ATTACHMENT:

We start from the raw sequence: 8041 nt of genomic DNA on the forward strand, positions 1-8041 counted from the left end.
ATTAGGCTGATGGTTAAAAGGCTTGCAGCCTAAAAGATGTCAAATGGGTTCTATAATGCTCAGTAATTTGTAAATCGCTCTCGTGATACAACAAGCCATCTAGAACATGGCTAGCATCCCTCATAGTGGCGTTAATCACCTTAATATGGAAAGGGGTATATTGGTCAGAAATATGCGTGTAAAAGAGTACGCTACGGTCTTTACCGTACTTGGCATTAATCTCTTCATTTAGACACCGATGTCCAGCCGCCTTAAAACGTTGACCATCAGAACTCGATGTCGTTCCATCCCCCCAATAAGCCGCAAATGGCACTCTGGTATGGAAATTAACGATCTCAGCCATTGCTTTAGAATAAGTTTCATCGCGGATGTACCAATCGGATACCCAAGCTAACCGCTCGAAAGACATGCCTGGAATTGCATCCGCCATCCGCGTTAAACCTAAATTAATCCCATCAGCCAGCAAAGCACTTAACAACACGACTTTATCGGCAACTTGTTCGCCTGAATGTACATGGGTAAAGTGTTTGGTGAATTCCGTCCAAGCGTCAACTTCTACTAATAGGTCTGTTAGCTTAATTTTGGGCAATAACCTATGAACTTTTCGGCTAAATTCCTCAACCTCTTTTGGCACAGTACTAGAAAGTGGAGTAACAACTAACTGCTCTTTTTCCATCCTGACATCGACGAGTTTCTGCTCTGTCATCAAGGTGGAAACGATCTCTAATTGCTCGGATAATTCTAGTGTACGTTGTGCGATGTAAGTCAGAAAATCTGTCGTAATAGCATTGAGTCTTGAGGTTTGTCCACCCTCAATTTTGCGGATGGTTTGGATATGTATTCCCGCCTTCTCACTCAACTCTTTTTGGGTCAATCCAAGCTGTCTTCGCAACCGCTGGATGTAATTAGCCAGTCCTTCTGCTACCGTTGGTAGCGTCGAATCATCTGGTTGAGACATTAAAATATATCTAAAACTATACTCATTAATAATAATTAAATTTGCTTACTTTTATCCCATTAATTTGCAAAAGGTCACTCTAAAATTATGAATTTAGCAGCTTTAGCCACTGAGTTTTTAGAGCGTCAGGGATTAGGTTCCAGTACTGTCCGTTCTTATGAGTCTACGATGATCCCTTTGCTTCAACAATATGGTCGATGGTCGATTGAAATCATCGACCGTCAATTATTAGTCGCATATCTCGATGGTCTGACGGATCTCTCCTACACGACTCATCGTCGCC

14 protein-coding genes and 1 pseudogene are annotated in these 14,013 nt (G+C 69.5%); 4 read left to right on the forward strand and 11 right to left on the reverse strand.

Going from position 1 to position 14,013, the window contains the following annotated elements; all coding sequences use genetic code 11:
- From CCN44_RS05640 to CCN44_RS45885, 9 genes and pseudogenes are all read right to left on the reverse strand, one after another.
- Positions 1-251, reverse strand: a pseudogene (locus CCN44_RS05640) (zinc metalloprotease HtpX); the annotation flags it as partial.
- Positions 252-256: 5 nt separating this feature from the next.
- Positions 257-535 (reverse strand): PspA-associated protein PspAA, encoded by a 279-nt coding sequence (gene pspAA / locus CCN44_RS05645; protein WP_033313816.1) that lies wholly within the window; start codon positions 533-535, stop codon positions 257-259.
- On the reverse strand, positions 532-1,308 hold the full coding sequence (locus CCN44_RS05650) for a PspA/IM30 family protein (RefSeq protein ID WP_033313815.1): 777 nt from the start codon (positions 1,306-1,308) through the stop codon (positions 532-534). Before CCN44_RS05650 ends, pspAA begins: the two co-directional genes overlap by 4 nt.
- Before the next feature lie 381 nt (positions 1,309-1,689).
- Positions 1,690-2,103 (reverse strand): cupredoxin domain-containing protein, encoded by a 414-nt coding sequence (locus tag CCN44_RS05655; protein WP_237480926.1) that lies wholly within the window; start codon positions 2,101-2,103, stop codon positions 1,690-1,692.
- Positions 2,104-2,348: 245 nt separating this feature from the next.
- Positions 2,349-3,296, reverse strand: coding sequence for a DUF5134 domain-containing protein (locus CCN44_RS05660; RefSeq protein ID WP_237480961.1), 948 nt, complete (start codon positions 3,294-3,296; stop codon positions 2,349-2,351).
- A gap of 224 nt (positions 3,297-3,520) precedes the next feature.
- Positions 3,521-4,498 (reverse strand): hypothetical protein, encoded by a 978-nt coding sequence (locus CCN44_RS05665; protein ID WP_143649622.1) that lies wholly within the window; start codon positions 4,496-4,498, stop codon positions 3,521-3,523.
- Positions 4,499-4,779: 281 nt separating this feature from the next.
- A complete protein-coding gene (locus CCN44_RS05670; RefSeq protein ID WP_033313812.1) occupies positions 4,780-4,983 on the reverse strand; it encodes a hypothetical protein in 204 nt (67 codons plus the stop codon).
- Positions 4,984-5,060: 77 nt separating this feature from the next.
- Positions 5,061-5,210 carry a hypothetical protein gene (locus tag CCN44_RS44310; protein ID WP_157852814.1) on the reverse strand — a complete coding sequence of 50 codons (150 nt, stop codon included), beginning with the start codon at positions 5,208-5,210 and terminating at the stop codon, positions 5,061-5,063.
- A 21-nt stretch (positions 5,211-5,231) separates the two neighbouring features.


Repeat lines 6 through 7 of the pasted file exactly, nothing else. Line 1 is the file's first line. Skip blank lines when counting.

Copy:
- Positions 1-251, reverse strand: a pseudogene (locus CCN44_RS05640) (zinc metalloprotease HtpX); the annotation flags it as partial.
- Positions 252-256: 5 nt separating this feature from the next.